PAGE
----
Abandoned gas well equipment on private property near Ruston.
If there was still any lingering doubt after the passage of SB 469 that Gov. Bobby Jindal and the Louisiana Legislature are in an unholy alliance to give big oil carte blanche to rape the landscape while pillaging the state’s resources, that doubt should be erased with the release Monday of a state audit of the Office of Conservation, Louisiana Department of Natural Resources.
The audit report, released by Legislative Auditor Daryl Purpera, reveals that:
- Current Office of Conservation regulations, unlike other states, do not require that all oil and gas drilling operators provide financial security on their wells;
- Financial security amounts outlined in agency regulations are insufficient to cover the cost of plugging most wells;
- The office did not inspect 53 percent of oil and gas wells in accordance with timeframes established by the commission over a six-year period and did not inspect 25 percent at all;
- The office has failed to develop an effective enforcement process to “sufficiently and consistently” address noncompliance which might deter operators from committing subsequent violations;
- Violations were not identified or addressed in a timely manner when identified nor did it conduct re-inspections to determine if fines were in order;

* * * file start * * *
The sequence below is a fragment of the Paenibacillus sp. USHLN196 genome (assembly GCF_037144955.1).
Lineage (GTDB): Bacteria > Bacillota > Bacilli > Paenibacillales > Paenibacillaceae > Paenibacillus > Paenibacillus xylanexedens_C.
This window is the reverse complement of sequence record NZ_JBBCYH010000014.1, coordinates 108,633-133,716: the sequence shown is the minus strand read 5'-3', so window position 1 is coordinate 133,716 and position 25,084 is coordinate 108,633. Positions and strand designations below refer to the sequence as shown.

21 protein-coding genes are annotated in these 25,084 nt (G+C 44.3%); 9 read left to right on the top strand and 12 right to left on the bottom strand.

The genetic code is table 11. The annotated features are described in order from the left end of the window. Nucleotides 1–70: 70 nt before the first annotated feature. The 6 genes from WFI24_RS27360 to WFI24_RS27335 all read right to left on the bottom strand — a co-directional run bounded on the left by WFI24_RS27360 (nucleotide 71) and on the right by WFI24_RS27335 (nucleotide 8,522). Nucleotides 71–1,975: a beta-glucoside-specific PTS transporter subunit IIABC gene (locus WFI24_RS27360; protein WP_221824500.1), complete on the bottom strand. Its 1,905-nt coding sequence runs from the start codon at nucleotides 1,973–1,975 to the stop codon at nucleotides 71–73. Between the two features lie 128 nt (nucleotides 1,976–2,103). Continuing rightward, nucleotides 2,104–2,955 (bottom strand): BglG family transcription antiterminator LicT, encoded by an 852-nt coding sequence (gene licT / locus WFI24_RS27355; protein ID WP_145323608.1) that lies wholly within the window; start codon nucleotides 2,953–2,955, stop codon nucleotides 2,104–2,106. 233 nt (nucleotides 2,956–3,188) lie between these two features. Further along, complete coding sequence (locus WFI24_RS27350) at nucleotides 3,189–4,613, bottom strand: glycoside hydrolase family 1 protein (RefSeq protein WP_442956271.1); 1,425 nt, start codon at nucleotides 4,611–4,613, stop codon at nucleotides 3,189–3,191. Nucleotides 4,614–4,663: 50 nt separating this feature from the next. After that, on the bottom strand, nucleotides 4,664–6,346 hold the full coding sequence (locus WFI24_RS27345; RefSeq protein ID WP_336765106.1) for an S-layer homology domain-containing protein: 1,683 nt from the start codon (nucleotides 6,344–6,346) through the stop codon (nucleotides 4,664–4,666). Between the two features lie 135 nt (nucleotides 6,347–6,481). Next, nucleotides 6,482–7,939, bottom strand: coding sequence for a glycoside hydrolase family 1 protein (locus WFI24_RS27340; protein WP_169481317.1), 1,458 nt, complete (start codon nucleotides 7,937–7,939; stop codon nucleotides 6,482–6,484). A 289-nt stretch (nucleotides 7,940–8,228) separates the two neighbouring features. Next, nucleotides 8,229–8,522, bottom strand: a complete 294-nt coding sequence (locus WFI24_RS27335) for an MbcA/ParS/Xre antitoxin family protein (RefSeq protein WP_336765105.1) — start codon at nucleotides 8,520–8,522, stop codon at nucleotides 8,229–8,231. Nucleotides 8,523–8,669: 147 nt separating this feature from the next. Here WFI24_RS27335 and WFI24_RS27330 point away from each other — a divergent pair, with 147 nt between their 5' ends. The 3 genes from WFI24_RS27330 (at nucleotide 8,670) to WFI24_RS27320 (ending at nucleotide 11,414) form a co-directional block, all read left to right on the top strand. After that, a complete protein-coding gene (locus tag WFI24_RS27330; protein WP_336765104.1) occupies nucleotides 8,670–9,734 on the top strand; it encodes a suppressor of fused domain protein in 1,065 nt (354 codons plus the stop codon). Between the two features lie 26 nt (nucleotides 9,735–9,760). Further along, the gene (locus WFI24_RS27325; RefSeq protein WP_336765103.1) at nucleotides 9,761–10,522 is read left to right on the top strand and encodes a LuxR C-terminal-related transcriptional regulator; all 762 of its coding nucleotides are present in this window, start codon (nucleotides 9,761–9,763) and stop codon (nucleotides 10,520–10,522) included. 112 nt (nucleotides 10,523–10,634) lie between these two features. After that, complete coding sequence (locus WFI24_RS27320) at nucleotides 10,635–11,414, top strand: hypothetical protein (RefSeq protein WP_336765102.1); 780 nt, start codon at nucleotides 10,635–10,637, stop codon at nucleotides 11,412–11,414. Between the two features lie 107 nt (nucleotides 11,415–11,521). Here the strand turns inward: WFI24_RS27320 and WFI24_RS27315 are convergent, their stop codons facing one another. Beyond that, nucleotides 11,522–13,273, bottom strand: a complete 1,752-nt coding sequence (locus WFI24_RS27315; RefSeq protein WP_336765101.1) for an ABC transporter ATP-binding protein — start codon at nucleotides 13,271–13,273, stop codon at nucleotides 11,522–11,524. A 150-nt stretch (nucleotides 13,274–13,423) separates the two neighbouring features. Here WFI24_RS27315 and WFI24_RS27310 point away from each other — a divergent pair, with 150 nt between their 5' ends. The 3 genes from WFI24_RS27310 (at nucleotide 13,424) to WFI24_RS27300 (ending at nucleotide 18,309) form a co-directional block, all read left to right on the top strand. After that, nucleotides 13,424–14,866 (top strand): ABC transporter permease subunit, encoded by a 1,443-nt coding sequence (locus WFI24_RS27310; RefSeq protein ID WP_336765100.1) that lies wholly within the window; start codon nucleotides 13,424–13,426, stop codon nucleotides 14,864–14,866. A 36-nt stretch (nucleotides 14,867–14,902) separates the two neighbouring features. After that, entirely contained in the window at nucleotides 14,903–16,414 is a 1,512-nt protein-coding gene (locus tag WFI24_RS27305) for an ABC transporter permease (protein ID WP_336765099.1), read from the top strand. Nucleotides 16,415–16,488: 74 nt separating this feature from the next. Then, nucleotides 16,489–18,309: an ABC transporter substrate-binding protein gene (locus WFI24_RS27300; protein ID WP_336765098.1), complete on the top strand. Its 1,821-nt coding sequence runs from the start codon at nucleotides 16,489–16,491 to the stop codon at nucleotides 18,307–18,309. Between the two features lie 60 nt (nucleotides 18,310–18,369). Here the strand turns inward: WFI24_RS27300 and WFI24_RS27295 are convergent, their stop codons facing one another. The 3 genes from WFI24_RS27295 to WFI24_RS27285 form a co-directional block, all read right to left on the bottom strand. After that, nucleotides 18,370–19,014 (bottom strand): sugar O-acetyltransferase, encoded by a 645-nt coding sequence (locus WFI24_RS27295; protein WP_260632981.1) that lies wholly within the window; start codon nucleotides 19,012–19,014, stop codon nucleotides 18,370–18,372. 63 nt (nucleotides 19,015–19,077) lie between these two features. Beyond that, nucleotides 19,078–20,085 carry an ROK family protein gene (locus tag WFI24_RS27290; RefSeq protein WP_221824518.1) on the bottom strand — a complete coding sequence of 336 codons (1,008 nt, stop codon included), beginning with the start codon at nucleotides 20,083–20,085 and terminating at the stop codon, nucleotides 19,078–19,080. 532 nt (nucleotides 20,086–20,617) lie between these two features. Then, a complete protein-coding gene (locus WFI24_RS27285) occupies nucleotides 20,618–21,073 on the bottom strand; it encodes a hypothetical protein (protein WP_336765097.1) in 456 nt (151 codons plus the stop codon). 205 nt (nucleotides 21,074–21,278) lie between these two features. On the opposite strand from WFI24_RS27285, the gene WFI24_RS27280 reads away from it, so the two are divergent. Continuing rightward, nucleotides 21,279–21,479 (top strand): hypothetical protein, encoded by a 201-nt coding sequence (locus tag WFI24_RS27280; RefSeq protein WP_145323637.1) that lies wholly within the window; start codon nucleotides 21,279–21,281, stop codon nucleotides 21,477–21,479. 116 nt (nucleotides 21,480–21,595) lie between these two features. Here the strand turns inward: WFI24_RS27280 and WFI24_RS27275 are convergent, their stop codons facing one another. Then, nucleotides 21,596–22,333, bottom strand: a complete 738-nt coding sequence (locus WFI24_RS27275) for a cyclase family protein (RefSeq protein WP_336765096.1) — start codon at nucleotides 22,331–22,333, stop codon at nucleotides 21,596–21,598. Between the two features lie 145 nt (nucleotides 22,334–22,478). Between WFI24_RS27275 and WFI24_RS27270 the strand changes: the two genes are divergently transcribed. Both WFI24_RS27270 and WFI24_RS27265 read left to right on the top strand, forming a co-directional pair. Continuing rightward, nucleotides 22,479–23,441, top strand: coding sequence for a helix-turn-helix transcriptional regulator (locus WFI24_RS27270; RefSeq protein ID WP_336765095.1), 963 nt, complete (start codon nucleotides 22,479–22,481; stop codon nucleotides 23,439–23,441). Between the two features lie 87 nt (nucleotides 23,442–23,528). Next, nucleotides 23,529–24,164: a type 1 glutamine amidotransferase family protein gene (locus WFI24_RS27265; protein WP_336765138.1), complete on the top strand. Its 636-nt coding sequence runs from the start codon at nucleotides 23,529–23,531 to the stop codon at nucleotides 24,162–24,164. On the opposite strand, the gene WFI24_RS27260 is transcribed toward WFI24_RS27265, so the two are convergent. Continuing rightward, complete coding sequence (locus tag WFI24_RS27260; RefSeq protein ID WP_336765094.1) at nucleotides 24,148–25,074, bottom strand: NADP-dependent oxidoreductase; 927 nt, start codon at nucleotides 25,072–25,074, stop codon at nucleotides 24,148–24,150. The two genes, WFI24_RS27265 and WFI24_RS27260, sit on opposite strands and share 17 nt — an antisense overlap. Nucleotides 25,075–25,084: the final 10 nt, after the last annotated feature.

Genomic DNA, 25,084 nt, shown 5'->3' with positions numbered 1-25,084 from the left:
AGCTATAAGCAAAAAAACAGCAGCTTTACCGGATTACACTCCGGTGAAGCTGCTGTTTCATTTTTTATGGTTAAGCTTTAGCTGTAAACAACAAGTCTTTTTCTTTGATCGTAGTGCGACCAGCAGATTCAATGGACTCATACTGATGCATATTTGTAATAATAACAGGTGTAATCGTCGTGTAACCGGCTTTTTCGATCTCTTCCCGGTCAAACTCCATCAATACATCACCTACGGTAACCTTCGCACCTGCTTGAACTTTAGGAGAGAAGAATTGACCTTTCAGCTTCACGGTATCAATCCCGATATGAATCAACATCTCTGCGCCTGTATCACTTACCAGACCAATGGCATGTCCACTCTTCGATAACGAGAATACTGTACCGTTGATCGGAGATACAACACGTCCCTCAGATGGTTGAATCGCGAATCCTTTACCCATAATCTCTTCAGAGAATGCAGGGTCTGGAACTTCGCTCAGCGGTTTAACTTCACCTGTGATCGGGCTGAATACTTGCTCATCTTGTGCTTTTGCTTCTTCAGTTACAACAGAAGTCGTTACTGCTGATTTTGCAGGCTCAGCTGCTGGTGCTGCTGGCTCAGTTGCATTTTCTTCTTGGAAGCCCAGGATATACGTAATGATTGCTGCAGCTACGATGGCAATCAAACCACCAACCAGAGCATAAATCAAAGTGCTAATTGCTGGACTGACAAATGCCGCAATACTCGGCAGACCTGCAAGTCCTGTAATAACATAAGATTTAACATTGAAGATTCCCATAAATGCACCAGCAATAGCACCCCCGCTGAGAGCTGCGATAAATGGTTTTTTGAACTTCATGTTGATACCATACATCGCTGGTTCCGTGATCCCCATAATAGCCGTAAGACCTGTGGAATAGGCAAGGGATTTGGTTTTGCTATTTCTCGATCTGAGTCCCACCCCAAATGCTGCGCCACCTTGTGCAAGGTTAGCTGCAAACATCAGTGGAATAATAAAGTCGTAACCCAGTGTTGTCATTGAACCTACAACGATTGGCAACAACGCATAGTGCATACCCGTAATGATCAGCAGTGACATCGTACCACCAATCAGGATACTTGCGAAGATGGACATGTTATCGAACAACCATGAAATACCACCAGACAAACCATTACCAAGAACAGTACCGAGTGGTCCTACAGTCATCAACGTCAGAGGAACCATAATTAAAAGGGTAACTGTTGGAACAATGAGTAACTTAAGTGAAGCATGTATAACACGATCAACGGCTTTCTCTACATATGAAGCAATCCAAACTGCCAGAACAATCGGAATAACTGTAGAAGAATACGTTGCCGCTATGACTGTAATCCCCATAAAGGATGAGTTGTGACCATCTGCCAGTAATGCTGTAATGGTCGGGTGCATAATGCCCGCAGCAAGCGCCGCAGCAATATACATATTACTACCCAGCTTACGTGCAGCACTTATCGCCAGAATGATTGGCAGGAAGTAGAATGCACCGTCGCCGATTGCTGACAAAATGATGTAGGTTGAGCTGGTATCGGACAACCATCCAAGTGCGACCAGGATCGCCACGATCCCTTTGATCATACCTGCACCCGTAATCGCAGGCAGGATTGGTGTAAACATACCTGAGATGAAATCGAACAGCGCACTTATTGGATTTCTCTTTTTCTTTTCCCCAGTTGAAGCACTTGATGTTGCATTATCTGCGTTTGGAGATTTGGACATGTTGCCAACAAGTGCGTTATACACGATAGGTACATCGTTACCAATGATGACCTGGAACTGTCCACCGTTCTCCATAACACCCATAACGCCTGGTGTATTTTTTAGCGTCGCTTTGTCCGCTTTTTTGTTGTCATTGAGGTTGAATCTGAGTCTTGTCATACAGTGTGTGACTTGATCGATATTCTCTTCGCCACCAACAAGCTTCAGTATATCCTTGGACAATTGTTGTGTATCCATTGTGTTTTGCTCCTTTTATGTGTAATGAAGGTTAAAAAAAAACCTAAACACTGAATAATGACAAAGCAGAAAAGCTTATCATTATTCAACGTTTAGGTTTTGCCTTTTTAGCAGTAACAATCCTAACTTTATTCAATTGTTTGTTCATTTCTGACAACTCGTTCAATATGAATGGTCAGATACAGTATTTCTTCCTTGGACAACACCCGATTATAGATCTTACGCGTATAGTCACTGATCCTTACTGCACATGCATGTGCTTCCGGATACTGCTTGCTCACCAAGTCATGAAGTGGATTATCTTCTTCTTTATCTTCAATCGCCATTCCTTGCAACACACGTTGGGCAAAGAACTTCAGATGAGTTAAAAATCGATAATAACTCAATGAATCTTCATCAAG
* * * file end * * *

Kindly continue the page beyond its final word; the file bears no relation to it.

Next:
- Approximately $471,000 in penalties were not assessed in fiscal years 2011 and 2012;
- Current procedures do not effectively identify inactive wells and because operators are not required to report actual production by well, individual well production amounts cannot be verified;
- The Office of Conservation did not consistently ensure that inactive wells were plugged within 90 days as required by state regulations.
- During fiscal year 2008 through 2013, the office did not issue compliance orders to plug 416 (86 percent) of 482 wells designated as having no future utility;
- Because of insufficient regulations, 5,239 of 11,269 wells (46.5 percent) were found to be inactive for more than 10 years and are at risk of becoming orphaned.
Orphan wells are abandoned oil and gas wells for which no responsible operator can be located or such operator has failed to maintain the well site in accordance with state regulations, the audit report said.
The laissez-faire attitude of enforcement on the part of the state has given rise to ever-growing numbers of abandoned wells throughout Louisiana and the Office of Conservation has neglected to conduct required inspections of orphaned wells. Of 270 wells orphaned from September 2010 to April 2013, the office failed to inspect 124 (46 percent) of those within the required 90 days and 87 of those 124 (70 percent) were not inspected at all as of July 2013. “Conducting inspections is important to ensure that wells are appropriately prioritized for plugging and that conditions at the sell site do not pose a risk to the environment,” the audit report said.
The Office of Conservation has recovered only $3.6 million from 13 previous operators who abandoned wells since 1993, the audit said. Lax enforcement of standards for which penalties for violations can run as high as $5,000 per day resulted in the collection of only about $900,000 for the six-year period of 2008 through 2013.